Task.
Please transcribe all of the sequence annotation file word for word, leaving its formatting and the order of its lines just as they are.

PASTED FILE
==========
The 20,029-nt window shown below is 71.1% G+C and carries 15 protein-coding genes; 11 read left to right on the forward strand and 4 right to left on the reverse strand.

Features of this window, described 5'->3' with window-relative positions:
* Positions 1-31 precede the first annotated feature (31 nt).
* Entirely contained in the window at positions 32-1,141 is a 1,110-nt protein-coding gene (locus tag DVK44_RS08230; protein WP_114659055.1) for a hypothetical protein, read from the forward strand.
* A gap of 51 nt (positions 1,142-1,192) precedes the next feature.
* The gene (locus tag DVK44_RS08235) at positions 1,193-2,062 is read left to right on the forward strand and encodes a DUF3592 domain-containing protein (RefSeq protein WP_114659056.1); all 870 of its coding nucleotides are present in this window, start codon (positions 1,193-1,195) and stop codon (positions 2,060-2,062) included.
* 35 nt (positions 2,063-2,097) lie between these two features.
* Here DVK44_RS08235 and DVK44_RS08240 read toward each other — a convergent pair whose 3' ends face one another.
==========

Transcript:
The 20,029-nt window shown below is 71.1% G+C and carries 15 protein-coding genes; 11 read left to right on the forward strand and 4 right to left on the reverse strand.

Features of this window, described 5'->3' with window-relative positions:
* Positions 1-31 precede the first annotated feature (31 nt).
* Entirely contained in the window at positions 32-1,141 is a 1,110-nt protein-coding gene (locus tag DVK44_RS08230; protein WP_114659055.1) for a hypothetical protein, read from the forward strand.
* A gap of 51 nt (positions 1,142-1,192) precedes the next feature.
* The gene (locus tag DVK44_RS08235) at positions 1,193-2,062 is read left to right on the forward strand and encodes a DUF3592 domain-containing protein (RefSeq protein WP_114659056.1); all 870 of its coding nucleotides are present in this window, start codon (positions 1,193-1,195) and stop codon (positions 2,060-2,062) included.
* 35 nt (positions 2,063-2,097) lie between these two features.
* Here DVK44_RS08235 and DVK44_RS08240 read toward each other — a convergent pair whose 3' ends face one another.